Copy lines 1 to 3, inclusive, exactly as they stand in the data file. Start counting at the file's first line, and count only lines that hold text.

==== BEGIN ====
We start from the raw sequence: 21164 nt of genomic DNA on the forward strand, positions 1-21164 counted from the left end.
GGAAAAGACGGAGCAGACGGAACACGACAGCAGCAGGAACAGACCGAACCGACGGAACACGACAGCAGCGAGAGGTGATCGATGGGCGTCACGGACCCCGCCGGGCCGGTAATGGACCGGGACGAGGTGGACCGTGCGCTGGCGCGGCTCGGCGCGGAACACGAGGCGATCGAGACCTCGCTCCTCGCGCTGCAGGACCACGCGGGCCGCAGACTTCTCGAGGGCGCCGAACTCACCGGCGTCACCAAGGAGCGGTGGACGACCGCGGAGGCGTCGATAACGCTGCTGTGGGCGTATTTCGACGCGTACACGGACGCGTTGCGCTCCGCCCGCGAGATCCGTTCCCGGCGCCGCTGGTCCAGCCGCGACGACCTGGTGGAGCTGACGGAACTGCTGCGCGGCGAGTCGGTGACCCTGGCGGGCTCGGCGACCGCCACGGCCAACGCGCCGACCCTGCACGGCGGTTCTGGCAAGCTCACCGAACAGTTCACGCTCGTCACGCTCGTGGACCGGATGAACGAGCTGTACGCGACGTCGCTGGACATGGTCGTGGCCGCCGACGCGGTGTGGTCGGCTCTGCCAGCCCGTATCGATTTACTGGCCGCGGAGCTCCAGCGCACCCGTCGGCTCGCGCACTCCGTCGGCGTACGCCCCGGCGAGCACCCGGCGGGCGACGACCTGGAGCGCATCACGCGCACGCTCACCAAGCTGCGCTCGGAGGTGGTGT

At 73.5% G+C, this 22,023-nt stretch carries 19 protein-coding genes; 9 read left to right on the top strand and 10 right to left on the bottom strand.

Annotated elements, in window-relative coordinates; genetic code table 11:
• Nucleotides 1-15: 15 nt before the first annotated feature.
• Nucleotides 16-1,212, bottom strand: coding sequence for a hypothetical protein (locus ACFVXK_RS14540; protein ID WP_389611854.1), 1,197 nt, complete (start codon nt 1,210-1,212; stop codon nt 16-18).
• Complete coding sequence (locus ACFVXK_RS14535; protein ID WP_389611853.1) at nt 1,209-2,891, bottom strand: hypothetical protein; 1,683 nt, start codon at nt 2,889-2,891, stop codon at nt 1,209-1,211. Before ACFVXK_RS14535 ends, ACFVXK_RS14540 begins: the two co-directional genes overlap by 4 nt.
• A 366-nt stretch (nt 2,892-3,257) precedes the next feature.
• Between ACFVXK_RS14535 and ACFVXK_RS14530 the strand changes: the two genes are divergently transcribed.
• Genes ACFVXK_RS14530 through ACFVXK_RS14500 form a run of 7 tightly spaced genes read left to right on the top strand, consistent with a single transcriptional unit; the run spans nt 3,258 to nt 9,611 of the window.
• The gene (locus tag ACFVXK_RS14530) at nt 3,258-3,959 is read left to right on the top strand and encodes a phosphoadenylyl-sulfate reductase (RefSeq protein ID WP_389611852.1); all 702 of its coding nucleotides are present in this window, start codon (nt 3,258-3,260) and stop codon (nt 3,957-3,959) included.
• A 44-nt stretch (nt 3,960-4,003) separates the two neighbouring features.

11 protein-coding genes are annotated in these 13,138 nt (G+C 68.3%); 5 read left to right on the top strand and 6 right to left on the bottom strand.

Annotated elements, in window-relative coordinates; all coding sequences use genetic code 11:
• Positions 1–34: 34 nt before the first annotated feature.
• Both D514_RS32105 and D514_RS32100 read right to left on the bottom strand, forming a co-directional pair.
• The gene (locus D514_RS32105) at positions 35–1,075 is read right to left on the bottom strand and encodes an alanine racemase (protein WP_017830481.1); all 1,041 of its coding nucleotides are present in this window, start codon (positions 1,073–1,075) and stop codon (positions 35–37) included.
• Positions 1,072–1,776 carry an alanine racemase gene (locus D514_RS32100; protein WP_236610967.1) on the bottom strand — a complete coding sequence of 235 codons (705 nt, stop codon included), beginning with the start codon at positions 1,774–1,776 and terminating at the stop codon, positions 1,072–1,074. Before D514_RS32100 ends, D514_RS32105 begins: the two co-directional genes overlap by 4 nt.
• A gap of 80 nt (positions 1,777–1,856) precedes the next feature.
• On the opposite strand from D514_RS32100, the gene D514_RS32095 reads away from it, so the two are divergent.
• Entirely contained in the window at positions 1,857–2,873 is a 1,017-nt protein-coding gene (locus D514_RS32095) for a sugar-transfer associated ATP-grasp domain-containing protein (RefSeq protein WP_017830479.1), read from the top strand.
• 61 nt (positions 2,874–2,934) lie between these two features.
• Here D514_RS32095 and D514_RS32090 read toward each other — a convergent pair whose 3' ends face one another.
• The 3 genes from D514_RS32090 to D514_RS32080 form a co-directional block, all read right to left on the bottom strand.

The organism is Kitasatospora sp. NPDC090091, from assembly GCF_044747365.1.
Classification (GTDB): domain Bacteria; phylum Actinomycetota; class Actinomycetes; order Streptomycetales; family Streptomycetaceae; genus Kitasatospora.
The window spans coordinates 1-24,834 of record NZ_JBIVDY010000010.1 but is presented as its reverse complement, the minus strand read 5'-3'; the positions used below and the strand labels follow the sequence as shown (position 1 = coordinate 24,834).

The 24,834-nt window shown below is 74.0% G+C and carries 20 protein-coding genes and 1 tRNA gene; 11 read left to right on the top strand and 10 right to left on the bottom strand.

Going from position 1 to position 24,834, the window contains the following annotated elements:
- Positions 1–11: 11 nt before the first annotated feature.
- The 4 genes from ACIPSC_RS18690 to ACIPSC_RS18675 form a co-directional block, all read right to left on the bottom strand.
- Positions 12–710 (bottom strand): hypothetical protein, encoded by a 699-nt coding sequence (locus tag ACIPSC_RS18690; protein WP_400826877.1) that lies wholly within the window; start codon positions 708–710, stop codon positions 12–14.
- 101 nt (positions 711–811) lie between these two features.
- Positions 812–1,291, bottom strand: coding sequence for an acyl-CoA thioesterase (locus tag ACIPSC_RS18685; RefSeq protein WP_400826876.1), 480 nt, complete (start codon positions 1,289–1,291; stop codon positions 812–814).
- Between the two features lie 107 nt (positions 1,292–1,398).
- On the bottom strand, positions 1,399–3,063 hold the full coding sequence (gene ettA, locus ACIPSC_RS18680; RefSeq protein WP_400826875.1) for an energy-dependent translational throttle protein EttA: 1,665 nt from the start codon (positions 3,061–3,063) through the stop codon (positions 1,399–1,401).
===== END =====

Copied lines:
We start from the raw sequence: 21164 nt of genomic DNA on the forward strand, positions 1-21164 counted from the left end.
GGAAAAGACGGAGCAGACGGAACACGACAGCAGCAGGAACAGACCGAACCGACGGAACACGACAGCAGCGAGAGGTGATCGATGGGCGTCACGGACCCCGCCGGGCCGGTAATGGACCGGGACGAGGTGGACCGTGCGCTGGCGCGGCTCGGCGCGGAACACGAGGCGATCGAGACCTCGCTCCTCGCGCTGCAGGACCACGCGGGCCGCAGACTTCTCGAGGGCGCCGAACTCACCGGCGTCACCAAGGAGCGGTGGACGACCGCGGAGGCGTCGATAACGCTGCTGTGGGCGTATTTCGACGCGTACACGGACGCGTTGCGCTCCGCCCGCGAGATCCGTTCCCGGCGCCGCTGGTCCAGCCGCGACGACCTGGTGGAGCTGACGGAACTGCTGCGCGGCGAGTCGGTGACCCTGGCGGGCTCGGCGACCGCCACGGCCAACGCGCCGACCCTGCACGGCGGTTCTGGCAAGCTCACCGAACAGTTCACGCTCGTCACGCTCGTGGACCGGATGAACGAGCTGTACGCGACGTCGCTGGACATGGTCGTGGCCGCCGACGCGGTGTGGTCGGCTCTGCCAGCCCGTATCGATTTACTGGCCGCGGAGCTCCAGCGCACCCGTCGGCTCGCGCACTCCGTCGGCGTACGCCCCGGCGAGCACCCGGCGGGCGACGACCTGGAGCGCATCACGCGCACGCTCACCAAGCTGCGCTCGGAGGTGGTGT

At 73.5% G+C, this 22,023-nt stretch carries 19 protein-coding genes; 9 read left to right on the top strand and 10 right to left on the bottom strand.